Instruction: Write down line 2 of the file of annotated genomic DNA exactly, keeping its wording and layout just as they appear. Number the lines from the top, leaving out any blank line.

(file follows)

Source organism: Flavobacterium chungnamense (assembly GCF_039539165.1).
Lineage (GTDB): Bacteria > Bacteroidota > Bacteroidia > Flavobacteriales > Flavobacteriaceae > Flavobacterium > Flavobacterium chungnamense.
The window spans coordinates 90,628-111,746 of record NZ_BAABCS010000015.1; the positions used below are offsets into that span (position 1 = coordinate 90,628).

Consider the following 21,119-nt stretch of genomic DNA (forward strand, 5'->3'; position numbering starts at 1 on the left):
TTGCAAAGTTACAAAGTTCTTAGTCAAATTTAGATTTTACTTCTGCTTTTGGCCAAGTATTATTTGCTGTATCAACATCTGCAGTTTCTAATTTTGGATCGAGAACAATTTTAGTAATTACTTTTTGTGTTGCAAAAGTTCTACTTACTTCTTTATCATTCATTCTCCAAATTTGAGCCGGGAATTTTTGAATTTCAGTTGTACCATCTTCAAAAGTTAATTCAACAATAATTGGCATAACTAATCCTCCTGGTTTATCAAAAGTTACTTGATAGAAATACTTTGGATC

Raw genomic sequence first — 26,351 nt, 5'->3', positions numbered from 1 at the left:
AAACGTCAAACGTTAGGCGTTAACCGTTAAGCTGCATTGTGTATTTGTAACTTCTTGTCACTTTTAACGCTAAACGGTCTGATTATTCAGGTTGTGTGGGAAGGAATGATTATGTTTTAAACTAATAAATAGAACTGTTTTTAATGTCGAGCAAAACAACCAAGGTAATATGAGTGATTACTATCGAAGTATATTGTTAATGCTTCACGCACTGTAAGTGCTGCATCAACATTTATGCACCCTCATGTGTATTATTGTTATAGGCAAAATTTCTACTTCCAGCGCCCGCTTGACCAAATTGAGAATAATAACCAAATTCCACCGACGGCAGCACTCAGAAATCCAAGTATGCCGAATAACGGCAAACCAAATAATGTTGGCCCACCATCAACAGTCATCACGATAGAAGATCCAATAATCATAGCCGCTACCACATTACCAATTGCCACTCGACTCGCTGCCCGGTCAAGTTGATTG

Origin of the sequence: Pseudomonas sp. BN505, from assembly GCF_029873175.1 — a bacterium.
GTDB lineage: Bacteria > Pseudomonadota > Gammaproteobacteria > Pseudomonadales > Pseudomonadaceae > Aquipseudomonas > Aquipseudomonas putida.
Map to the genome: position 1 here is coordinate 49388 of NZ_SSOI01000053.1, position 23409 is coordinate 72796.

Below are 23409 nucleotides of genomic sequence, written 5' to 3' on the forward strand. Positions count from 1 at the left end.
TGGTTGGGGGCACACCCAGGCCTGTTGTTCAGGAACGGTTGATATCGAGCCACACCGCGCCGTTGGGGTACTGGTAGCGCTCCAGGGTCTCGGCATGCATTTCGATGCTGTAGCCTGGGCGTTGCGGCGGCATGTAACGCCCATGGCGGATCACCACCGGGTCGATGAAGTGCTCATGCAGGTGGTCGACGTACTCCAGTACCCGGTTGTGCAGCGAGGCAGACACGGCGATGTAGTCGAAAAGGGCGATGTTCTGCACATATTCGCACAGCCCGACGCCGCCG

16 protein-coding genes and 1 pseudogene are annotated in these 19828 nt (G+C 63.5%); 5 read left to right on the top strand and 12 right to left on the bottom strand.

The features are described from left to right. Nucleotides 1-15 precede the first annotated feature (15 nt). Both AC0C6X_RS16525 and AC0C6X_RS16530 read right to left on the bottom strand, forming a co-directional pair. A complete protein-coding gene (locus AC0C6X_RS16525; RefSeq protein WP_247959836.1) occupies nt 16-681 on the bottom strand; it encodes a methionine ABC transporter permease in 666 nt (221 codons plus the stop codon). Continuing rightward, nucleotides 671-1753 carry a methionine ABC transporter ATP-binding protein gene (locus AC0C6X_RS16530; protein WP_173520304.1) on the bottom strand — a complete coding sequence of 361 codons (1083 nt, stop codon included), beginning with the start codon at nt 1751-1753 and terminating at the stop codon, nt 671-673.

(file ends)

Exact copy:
Lineage (GTDB): Bacteria > Bacteroidota > Bacteroidia > Flavobacteriales > Flavobacteriaceae > Flavobacterium > Flavobacterium chungnamense.